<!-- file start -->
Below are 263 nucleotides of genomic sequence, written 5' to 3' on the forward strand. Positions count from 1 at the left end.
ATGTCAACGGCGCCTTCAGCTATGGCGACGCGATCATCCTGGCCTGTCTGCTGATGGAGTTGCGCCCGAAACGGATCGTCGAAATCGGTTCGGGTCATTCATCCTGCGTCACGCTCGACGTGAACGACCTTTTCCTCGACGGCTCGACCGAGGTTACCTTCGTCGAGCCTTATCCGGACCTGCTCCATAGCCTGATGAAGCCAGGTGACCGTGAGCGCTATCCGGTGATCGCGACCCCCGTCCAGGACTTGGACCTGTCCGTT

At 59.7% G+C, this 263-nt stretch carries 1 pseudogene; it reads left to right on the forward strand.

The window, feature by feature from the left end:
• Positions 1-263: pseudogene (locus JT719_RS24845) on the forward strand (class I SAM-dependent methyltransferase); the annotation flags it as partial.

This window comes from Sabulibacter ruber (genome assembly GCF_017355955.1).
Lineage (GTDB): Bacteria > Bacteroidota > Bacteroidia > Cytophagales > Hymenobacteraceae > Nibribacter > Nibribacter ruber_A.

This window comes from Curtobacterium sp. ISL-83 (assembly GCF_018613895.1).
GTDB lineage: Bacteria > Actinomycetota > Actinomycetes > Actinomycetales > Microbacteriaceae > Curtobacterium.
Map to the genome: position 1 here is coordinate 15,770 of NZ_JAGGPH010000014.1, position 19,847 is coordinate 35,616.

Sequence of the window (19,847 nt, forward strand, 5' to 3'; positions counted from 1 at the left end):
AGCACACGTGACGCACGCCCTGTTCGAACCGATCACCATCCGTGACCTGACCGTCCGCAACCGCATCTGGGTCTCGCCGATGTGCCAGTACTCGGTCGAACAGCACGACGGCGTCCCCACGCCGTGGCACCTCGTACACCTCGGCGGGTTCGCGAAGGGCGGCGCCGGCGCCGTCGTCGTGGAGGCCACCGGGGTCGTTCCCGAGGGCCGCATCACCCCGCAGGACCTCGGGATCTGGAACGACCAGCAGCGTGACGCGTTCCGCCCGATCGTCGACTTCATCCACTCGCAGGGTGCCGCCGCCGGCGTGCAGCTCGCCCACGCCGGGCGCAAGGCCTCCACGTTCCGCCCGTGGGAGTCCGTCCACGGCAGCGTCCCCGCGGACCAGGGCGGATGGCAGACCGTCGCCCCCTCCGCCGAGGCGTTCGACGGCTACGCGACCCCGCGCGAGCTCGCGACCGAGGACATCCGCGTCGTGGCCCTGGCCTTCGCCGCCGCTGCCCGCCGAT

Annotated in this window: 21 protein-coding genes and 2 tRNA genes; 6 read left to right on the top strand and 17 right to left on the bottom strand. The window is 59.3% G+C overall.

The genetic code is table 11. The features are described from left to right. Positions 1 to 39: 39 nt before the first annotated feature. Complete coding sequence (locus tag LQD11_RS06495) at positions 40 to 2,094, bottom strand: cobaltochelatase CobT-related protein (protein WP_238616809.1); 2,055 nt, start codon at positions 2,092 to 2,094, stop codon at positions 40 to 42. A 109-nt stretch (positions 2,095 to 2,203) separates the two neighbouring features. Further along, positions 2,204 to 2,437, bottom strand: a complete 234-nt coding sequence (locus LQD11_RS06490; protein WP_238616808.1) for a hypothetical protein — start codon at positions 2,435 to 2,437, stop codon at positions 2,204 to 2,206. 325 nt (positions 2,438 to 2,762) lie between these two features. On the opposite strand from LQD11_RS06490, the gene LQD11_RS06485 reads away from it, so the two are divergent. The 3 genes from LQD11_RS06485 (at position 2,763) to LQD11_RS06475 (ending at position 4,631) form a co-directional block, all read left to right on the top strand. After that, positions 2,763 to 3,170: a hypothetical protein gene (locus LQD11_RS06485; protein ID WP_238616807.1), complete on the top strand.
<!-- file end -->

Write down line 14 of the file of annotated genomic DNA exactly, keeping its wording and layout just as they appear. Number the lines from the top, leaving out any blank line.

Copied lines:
The genetic code is table 11. The features are described from left to right. Positions 1 to 39: 39 nt before the first annotated feature. Complete coding sequence (locus tag LQD11_RS06495) at positions 40 to 2,094, bottom strand: cobaltochelatase CobT-related protein (protein WP_238616809.1); 2,055 nt, start codon at positions 2,092 to 2,094, stop codon at positions 40 to 42. A 109-nt stretch (positions 2,095 to 2,203) separates the two neighbouring features. Further along, positions 2,204 to 2,437, bottom strand: a complete 234-nt coding sequence (locus LQD11_RS06490; protein WP_238616808.1) for a hypothetical protein — start codon at positions 2,435 to 2,437, stop codon at positions 2,204 to 2,206. 325 nt (positions 2,438 to 2,762) lie between these two features. On the opposite strand from LQD11_RS06490, the gene LQD11_RS06485 reads away from it, so the two are divergent. The 3 genes from LQD11_RS06485 (at position 2,763) to LQD11_RS06475 (ending at position 4,631) form a co-directional block, all read left to right on the top strand. After that, positions 2,763 to 3,170: a hypothetical protein gene (locus LQD11_RS06485; protein ID WP_238616807.1), complete on the top strand.